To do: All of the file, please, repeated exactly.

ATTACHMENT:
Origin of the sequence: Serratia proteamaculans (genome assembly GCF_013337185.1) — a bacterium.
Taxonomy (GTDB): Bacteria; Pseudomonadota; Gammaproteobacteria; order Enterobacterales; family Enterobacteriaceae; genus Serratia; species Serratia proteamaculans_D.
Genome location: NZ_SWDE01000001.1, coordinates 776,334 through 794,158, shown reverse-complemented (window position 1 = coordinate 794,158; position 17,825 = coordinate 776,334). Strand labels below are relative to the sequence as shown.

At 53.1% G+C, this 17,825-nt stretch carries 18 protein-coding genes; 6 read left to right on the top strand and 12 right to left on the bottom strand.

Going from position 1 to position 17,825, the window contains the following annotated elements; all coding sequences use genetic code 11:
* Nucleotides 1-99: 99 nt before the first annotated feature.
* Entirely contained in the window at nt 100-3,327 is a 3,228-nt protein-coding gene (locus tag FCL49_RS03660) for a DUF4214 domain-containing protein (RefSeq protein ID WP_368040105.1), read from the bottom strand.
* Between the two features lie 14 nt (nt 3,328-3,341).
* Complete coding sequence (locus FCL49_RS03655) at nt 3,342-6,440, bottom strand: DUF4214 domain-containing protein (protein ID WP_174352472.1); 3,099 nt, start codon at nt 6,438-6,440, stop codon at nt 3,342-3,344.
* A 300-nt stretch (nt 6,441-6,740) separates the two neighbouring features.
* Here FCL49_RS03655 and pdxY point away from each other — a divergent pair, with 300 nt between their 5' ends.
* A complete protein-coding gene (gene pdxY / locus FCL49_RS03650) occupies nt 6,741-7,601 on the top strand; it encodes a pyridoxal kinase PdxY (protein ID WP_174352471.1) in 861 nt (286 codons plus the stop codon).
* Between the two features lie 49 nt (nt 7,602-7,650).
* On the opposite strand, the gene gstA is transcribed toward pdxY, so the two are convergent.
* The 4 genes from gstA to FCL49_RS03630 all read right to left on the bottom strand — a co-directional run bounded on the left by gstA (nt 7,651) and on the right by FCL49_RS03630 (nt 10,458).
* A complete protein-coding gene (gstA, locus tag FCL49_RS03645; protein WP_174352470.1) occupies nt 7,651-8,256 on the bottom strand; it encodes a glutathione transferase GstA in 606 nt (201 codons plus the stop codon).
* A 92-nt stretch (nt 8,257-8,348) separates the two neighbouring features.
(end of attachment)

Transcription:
Origin of the sequence: Serratia proteamaculans (genome assembly GCF_013337185.1) — a bacterium.
Taxonomy (GTDB): Bacteria; Pseudomonadota; Gammaproteobacteria; order Enterobacterales; family Enterobacteriaceae; genus Serratia; species Serratia proteamaculans_D.
Genome location: NZ_SWDE01000001.1, coordinates 776,334 through 794,158, shown reverse-complemented (window position 1 = coordinate 794,158; position 17,825 = coordinate 776,334). Strand labels below are relative to the sequence as shown.

At 53.1% G+C, this 17,825-nt stretch carries 18 protein-coding genes; 6 read left to right on the top strand and 12 right to left on the bottom strand.

Going from position 1 to position 17,825, the window contains the following annotated elements; all coding sequences use genetic code 11:
* Nucleotides 1-99: 99 nt before the first annotated feature.
* Entirely contained in the window at nt 100-3,327 is a 3,228-nt protein-coding gene (locus tag FCL49_RS03660) for a DUF4214 domain-containing protein (RefSeq protein ID WP_368040105.1), read from the bottom strand.
* Between the two features lie 14 nt (nt 3,328-3,341).
* Complete coding sequence (locus FCL49_RS03655) at nt 3,342-6,440, bottom strand: DUF4214 domain-containing protein (protein ID WP_174352472.1); 3,099 nt, start codon at nt 6,438-6,440, stop codon at nt 3,342-3,344.
* A 300-nt stretch (nt 6,441-6,740) separates the two neighbouring features.
* Here FCL49_RS03655 and pdxY point away from each other — a divergent pair, with 300 nt between their 5' ends.
* A complete protein-coding gene (gene pdxY / locus FCL49_RS03650) occupies nt 6,741-7,601 on the top strand; it encodes a pyridoxal kinase PdxY (protein ID WP_174352471.1) in 861 nt (286 codons plus the stop codon).
* Between the two features lie 49 nt (nt 7,602-7,650).
* On the opposite strand, the gene gstA is transcribed toward pdxY, so the two are convergent.
* The 4 genes from gstA to FCL49_RS03630 all read right to left on the bottom strand — a co-directional run bounded on the left by gstA (nt 7,651) and on the right by FCL49_RS03630 (nt 10,458).
* A complete protein-coding gene (gstA, locus tag FCL49_RS03645; protein WP_174352470.1) occupies nt 7,651-8,256 on the bottom strand; it encodes a glutathione transferase GstA in 606 nt (201 codons plus the stop codon).
* A 92-nt stretch (nt 8,257-8,348) separates the two neighbouring features.